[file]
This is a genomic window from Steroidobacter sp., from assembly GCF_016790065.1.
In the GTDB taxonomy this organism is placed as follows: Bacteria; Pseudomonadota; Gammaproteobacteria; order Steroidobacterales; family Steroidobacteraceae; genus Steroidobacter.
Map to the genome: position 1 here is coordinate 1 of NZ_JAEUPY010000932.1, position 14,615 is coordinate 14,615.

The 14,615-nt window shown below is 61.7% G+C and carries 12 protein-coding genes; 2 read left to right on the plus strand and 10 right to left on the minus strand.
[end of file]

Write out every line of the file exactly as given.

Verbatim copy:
This is a genomic window from Steroidobacter sp., from assembly GCF_016790065.1.
In the GTDB taxonomy this organism is placed as follows: Bacteria; Pseudomonadota; Gammaproteobacteria; order Steroidobacterales; family Steroidobacteraceae; genus Steroidobacter.
Map to the genome: position 1 here is coordinate 1 of NZ_JAEUPY010000932.1, position 14,615 is coordinate 14,615.

The 14,615-nt window shown below is 61.7% G+C and carries 12 protein-coding genes; 2 read left to right on the plus strand and 10 right to left on the minus strand.